spotting a grey heron and a curlew in the distance.


Back on the A9 the cloud was low. Near to The Mound, there was a ‘Caution Otters’ sign and hordes of people were down by the bridge looking for them, so we carried on passing through Golspie and Brora. We had previously visited Dunrobin Castle and Clynelish Distillery so pressed on to our destination for the night: Helmsdale. The rain had eased when we arrive there so we had a short walk around up to the Telford Bridge and the old harbour. The town has been a port since 1527 but the first harbour was not constructed until 1818. In 1832 a fishing boat brought cholera to the town but it was rescued from decline when other fleets brought herring in.

Timespan is the heritage and arts centre.

Before dinner we walked down to the modern harbour where sea birds were lined up on a wall as the tide came in.


The following day we were back on the A9, entering Caithness north of Helmsdale. A little further along is the site of the abandoned village of Badbea. People were moved during the clearances in the early 1800s when landowners decided that the glens where most people lived would be better places for sheep farms. Some people were living at Badbea in 1793 but most arrived in 1802 when Sir John Sinclair of Ulbster decided that Ousedale, a fertile glen on his Langdale Estate required clearing for sheep farming. He tried to encourage people to engage in the coastal industries. At least twelve families lived at Badbea. It is said that the winds on the cliffs were so strong that animals and even children had to be roped together to prevent them from being blown over the cliffs. Eventually it became impossible to continue and people left; the last resident departing in 1911. The short walk from the carpark leads to a memorial and the remains of a few homes.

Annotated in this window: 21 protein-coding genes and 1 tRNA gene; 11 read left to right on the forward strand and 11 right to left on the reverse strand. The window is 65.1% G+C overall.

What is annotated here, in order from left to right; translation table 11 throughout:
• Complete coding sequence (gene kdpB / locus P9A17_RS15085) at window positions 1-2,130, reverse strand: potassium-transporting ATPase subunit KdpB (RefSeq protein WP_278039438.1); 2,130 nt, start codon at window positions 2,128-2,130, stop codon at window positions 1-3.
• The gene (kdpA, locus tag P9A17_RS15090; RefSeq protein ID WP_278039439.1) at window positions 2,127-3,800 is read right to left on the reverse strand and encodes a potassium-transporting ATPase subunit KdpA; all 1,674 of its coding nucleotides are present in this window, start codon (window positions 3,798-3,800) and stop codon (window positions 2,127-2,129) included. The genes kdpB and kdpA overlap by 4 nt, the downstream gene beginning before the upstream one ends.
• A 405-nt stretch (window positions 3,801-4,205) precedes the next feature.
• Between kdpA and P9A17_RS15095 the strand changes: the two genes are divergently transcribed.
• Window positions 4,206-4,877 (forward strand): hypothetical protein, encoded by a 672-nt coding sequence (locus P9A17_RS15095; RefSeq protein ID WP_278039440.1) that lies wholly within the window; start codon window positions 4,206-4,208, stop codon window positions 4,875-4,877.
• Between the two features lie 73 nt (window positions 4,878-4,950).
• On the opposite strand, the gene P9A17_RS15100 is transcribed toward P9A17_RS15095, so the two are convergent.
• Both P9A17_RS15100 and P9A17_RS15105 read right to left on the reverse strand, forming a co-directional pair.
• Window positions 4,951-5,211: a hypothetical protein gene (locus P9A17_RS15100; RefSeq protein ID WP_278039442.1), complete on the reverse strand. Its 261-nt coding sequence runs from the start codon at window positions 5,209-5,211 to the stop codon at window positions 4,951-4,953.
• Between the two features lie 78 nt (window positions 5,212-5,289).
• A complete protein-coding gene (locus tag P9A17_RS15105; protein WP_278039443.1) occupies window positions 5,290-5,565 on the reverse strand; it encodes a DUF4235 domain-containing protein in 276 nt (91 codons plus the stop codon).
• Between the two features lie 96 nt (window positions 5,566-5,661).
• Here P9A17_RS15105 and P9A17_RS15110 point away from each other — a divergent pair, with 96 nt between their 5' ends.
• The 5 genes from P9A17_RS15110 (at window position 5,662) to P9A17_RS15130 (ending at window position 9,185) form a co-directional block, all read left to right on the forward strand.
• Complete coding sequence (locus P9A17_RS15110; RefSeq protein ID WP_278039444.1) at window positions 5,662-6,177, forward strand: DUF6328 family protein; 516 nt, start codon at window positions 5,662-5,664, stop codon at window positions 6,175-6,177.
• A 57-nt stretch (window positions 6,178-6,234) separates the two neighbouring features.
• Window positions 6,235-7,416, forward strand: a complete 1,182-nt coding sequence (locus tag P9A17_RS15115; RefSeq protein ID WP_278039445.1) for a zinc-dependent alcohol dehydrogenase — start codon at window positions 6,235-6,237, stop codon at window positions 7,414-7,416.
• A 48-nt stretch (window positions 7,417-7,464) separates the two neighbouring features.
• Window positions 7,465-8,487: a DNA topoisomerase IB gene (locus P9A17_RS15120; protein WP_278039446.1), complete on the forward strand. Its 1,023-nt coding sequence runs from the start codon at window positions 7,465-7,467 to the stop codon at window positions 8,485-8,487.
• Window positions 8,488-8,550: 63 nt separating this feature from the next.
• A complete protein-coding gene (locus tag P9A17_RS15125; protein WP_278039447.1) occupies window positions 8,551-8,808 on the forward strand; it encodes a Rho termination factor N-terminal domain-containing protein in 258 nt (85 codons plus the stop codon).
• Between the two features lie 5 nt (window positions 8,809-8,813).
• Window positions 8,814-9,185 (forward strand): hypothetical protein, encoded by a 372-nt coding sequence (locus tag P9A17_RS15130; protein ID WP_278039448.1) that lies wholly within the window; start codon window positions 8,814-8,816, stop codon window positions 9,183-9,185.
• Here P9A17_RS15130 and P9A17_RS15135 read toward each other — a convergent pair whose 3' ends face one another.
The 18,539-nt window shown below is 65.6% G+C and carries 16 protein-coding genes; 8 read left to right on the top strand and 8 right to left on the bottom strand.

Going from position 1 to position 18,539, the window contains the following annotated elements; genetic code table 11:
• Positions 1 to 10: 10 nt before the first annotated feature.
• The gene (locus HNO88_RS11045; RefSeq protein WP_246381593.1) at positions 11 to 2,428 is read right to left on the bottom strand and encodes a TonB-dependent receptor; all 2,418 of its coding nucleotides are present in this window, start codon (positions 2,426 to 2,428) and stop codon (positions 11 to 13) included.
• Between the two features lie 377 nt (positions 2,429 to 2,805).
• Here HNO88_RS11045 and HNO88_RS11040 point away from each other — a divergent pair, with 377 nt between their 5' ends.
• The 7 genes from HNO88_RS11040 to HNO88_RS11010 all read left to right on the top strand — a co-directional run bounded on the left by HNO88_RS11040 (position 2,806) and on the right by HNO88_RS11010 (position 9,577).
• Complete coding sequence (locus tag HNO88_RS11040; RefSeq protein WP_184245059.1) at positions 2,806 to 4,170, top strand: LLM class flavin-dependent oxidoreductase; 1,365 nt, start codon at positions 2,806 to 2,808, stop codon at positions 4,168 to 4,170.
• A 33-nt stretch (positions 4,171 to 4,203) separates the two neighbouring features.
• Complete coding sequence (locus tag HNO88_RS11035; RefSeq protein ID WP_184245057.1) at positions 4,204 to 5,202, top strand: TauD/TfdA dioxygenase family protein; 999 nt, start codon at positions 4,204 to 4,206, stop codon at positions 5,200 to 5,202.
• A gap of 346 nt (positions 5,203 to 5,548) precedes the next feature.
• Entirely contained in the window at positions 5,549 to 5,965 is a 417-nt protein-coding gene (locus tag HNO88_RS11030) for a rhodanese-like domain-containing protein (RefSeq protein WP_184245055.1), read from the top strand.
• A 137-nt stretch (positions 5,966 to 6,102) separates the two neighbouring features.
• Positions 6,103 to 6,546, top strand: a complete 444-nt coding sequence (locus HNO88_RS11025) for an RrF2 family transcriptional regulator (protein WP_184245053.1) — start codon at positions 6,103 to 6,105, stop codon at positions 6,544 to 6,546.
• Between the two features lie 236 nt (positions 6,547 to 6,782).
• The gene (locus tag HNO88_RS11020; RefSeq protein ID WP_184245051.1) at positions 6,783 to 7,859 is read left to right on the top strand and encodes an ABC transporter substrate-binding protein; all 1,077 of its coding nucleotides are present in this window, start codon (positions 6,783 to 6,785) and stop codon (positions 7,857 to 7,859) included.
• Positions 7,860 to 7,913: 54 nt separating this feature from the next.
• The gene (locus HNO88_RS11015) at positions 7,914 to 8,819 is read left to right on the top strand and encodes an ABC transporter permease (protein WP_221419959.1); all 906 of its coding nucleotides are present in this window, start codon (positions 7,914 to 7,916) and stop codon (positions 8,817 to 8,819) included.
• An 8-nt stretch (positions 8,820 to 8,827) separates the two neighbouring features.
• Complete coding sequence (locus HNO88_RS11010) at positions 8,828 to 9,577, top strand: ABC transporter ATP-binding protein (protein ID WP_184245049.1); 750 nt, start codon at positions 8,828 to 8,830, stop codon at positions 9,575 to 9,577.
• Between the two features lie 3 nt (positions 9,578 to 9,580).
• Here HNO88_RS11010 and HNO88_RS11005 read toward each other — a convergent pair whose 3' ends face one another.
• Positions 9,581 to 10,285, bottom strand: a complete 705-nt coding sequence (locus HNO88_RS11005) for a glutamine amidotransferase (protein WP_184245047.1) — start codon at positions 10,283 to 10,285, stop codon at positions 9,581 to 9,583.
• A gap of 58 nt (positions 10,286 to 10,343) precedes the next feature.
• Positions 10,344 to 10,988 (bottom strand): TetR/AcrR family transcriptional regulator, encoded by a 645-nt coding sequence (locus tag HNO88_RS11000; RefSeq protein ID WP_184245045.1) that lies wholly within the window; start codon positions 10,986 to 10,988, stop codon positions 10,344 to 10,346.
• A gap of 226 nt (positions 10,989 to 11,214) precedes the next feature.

After coffee at the River Bothy in Berriedale (where the mobile library was parked up outside) it was time to head north. The next stop was Dunbeath. Very little remains of the monastery which once sat slightly upriver from the village. It was washed away in the 18th century. There is a heritage trail which goes along the river and up a hill to a broch and some old stones.

The village street was constructed between 1840 and 1850. One of my friends from Aberdeen University told me that her grandfather worked at the mill by the old bridge. Just outside it we met an elderly man who remembered him.

Neil Gunn the author was born in Dunbeath in 1891. I read his books many years ago. There is a memorial sculpture down at the harbour.

Looking across the water there is a cave accessible at low tide and the castle which is not open to the public.

Back on the A9 we took the A99 to Wick at Latheron passing through Lybster, Ulbster and Thrumpster. The coast is littered with ancient remains of brochs, castles, cairns and standing stones. There are also the ruins of abandoned crofts and large wind farms stand offshore. Soon we were settled into our riverside campsite.